Sunday, October 20, 2013


He came from immigrants of Kiev and Romania, dropped out of Santa Monica City College due to bad grades. Had planned to study medicine or become a jazz pianist.

Years later, he is known as a true American icon of film, television and theater.

He won two Oscars, six Golden Globes and received a Kennedy Center Honors Award in 2012.

We know him today as one of the most beloved, admired, famous and versatile actors of our time!

His Bio in 2013 reads like a Smithsonian History of American Film and Theater!

He finally made his debut as a director last year—and whenever his name appears in print or in lights people smile and say, " He's one of our Real American Heroes!"

His Aunt Pearl once told him, "You can't be an actor—you are not good-looking enough!"

By now, have you guessed his name?

Take a little walk back in time with us at Crime Writer's Chronicle and share a little piece I wrote for our July 24, 2011 blog.

The setting was idyllic. Outdoors near Steamboat Springs, Colorado. Mountains, clouds, pure clean fragrant air, open cabins, good food, great atmosphere, terrific comrades, wonderful teachers!

The Perry-Mansfield School of the Dance and Theatre, the gold star of Dance-Drama summer training.

We were taught by stars - Daniel Nagrin, Helen Tamiris, Harriette Anne Gray, the best in the field.

We ate, drank, talked dance and theater 25 hours a day!

We bonded. Made instant best friends.

When the session was over, I joined in the drive east with my friend Ginny, who was to become a world celebrity at PBS, as series producer of the famous Adams Chronicles, who would also receive the highest TV honors worldwide for this work.

Ginny also shared her car with two fellow students.

Larry, a handsome, young blond god, a charmer who saught a great future on Broadway. He brought a friend, a nice but quiet young fellow, not terribly gifted, who'd spent the summer sweeping the floors of the theater and filling in for the more handsome, talented actors.

We all felt kind of sorry for him. But he was on his way to the bright lights too. Maybe he'd get to sweep the great floors on Broadway, while Larry shone on stage.

We shared motel quarters, ladies on one side, gents on the other.

All very modest and proper.

At Omaha we parted ways, the others headed for New York, I to my home on a Tennessee mountain, back to teach college prep students modern dance.

Ginny and I were sure we'd soon see Larry's name in huge lights.

Time passed…

A few years later, I saw an ad for a hot new film. Everyone was raving about it, coast to coast! And its leading man.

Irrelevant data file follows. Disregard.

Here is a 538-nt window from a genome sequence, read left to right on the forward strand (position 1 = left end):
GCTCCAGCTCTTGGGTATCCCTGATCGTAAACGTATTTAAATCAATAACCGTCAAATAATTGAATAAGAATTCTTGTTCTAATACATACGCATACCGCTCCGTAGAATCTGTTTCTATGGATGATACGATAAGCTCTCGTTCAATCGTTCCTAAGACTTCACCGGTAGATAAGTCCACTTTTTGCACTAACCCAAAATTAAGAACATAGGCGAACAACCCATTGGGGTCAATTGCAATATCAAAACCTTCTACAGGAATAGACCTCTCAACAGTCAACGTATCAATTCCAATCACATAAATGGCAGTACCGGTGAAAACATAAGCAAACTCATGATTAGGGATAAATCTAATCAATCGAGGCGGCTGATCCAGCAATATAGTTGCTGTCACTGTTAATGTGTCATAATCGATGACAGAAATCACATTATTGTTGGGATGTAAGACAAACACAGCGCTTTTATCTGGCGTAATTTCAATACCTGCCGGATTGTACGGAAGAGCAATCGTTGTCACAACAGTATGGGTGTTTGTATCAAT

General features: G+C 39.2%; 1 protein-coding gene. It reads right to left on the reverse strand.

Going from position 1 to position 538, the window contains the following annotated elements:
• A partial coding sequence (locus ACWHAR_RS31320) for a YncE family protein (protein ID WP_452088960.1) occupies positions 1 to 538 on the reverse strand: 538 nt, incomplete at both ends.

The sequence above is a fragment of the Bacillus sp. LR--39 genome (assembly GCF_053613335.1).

It was called THE GRADUATE.

His picture looked familiar. My companion from the trip east.

He'd said his name was Dusty.

As they say, the rest is history.

Can you ever tell a book by its cover?

P.S. Larry WHO?

© 2013 Thelma Jacqueline Straw


  1. Kudos to Kate Gallison, our brilliant blog administrator, for providing those excellent pictures! tjs

  2. Thelma: At the end of the sixties [December 1968-April 1969] Dustin Hoffman appeared on Broadway in a show called "Jimmy Shine." Of course, this was after "The Graduate," so although this was technically his third Broadway undertaking, it was the first where he was top-billed. I was a student at the time and had the pleasure of watching this show from backstage, standing in the wings. A truly gifted actor; an amazing experience . . . .

  3. Thanks, Joan - what fun that must have been for you1! Thelma

  4. It's a great story. It's always so interesting to be reminded that the big names -and I am a big Hoffman fan - started somewhere. My kids knew someone who was baby sat by Marisa Tomei, and my aunt went to college with a girl whose brother was "writing a book." It was called The Naked and the Dead.

  5. Triss, you are so right - maybe our names will be on someone's blog way out there sometime! Thelma

  6. "who'd spent the summer sweeping the floors of the theater and filling in for the more handsome, talented actors."
    In many Zen traditions, one must sweep the floors for years, watching, absorbing, before even setting foot on the practice mat or picking up a sword. The power of apprenticeship.

  7. Thank you, Leslie and Marge! Leslie, isn't this what we writers do before we get our names in lights????? Thelma

  8. This is a wonderful story. Hoffman deserves so much credit for sticking to his art and developing his craft while his chances of ever making a living at acting -- where the rewards went to the good-looking -- were minimal. He was prepared when The Graduate came along and American movies were set to take a turn for reality in the late 60s and 70s.

  9. Thanks, Sheila - yes, he has the discipline!!! Thelma

  10. Charming story and so well written. Barbara Bent

  11. Thanks, Barbara - am looking for your novel soon! Thelma